Last Ditch Effort to Avoid Elections by 'Enlisting' Hareidim

The parties remaining in the coalition can garner a 61-seat majority if the hareidi factions join them, which can grow to 63 with Kadima.

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Gil Ronen,

Binyamin Netanyahu with Shas head Aryeh Deri
Binyamin Netanyahu with Shas head Aryeh Deri
Miriam Alster/Flash 90

Reportedly elements within the ruling Likud party are making last ditch efforts to avoid elections by getting the two hareidi parties – Shas and United Torah Judaism (UTJ) – to join the coalition instead of Hatnua and Yesh Atid, which have been booted from it.

In addition, the two-seat Kadima party is also being wooed. If the hareidi parties join, the coalition will have a razor-thin majority of 61 MKs. With Kadima, that majority will grow to 63.

Meanwhile, sources in Yesh Atid say that there are efforts by coalition parties to cause a split in Yesh Atid and thus harvest additional MKs for the coalition, who would be willing to sit in the government with the hareidim - the party has shown a distinct anti-hareidi bent.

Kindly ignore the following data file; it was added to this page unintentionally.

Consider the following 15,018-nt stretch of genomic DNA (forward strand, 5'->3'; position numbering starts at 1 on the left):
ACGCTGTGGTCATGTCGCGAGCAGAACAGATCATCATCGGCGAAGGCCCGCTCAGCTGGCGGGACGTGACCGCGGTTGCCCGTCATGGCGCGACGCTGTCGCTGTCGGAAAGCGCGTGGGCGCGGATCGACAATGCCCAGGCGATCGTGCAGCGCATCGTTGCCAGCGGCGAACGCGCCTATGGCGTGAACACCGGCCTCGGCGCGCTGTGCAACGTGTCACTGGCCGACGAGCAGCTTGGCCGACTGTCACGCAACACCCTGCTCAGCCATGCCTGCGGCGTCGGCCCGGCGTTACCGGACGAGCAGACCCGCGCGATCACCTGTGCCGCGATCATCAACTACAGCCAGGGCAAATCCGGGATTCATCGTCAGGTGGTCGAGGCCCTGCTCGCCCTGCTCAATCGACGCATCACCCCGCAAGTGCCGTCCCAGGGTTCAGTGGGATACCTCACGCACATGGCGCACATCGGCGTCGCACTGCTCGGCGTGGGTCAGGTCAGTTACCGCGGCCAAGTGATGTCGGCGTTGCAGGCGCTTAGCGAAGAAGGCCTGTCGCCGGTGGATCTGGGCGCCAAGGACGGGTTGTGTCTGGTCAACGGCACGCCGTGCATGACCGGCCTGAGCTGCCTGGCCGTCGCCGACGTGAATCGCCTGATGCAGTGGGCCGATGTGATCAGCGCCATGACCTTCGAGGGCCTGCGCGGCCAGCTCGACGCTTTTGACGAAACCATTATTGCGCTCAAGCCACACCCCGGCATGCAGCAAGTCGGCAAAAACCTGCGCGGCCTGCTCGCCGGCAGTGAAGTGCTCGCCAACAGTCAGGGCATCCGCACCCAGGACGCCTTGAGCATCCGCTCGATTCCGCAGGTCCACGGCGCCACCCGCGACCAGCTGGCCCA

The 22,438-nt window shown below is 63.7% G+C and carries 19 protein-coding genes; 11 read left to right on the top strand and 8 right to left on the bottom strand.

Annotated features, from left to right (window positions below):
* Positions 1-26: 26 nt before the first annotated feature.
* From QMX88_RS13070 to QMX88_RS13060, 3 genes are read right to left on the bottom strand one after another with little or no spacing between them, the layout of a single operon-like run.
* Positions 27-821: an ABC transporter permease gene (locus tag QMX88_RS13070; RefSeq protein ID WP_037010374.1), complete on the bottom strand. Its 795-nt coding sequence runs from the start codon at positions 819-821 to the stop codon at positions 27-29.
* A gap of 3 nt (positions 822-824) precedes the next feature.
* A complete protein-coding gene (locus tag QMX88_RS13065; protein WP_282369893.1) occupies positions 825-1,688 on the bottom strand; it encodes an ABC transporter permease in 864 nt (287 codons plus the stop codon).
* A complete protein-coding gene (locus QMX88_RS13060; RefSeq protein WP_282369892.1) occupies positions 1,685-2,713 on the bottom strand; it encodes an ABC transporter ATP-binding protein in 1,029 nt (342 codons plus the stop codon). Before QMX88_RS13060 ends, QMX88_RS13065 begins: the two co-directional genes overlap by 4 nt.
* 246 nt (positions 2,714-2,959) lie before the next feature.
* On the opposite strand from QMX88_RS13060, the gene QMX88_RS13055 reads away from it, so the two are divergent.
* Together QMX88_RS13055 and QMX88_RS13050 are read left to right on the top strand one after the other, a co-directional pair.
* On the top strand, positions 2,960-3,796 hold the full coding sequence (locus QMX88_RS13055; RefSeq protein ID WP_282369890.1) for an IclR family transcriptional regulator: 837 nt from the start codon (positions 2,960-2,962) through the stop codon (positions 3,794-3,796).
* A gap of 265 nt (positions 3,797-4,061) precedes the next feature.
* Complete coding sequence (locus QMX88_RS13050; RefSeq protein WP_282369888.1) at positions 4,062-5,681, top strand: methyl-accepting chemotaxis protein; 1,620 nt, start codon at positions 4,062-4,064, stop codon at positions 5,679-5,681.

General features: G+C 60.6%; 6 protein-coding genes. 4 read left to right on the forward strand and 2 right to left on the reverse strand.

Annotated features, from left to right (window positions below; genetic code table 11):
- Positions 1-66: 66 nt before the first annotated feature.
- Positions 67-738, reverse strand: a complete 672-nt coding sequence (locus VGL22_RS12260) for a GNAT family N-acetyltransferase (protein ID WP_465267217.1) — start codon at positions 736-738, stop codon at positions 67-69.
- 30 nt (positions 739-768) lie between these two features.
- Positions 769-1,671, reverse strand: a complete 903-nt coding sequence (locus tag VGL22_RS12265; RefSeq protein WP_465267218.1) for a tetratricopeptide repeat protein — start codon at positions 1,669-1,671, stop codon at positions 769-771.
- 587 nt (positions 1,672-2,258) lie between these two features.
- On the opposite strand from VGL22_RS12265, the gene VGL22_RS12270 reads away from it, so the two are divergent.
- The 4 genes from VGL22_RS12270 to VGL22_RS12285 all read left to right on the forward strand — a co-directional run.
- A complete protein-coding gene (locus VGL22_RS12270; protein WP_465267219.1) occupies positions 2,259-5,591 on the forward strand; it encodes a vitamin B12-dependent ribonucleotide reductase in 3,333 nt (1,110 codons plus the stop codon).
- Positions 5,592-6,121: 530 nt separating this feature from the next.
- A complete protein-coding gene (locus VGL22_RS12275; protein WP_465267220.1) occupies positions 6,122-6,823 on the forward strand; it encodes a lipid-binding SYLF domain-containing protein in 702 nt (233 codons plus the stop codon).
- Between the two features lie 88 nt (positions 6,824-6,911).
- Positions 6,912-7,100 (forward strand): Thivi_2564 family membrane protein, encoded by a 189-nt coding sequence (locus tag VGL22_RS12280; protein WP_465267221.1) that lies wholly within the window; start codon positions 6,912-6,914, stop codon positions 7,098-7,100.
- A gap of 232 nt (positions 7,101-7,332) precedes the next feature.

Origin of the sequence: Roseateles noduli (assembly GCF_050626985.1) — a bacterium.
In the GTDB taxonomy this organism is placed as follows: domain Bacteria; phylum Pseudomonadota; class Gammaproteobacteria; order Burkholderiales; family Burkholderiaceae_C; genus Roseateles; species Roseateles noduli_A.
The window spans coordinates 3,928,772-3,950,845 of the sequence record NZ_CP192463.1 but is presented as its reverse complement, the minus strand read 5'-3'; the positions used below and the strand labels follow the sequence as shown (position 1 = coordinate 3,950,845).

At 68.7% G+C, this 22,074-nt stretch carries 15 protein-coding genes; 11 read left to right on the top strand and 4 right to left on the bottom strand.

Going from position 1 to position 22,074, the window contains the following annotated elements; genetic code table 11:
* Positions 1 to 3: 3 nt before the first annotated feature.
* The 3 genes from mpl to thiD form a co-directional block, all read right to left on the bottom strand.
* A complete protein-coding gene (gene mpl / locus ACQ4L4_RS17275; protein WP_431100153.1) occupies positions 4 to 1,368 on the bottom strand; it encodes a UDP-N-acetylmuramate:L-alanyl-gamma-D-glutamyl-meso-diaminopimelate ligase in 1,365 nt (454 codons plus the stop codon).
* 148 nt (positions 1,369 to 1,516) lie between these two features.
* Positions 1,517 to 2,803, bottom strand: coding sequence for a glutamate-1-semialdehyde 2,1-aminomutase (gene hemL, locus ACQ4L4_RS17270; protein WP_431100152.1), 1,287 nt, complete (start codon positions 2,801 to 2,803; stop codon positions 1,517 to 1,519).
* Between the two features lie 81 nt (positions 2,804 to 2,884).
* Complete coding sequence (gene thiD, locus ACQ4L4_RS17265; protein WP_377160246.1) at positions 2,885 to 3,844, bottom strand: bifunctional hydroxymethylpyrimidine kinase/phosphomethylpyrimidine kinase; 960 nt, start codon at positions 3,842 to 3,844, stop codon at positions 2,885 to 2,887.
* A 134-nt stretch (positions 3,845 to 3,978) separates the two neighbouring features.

Sources cited on Channel 2 News said that offers in that vein have been made to Education Minister Shai Piron, who rejected them and immediately reported them to outgoing Finance Minister Yair Lapid, Yesh Atid's chairman.

The main obstacle preventing a coalition with hareidim is reportedly Foreign Minister Avigdor Liberman, head of Yisrael Beytenu, who will have to soften his position on the issues of hareidi military enlistment and the conversion law for the hareidim to agree to join the government.

These efforts are seen as unlikely to succeed, and the Knesset will most probably finalize a vote on Monday to dissolve itself, and begin a recess that will last until the 20th Knesset is elected on March 17.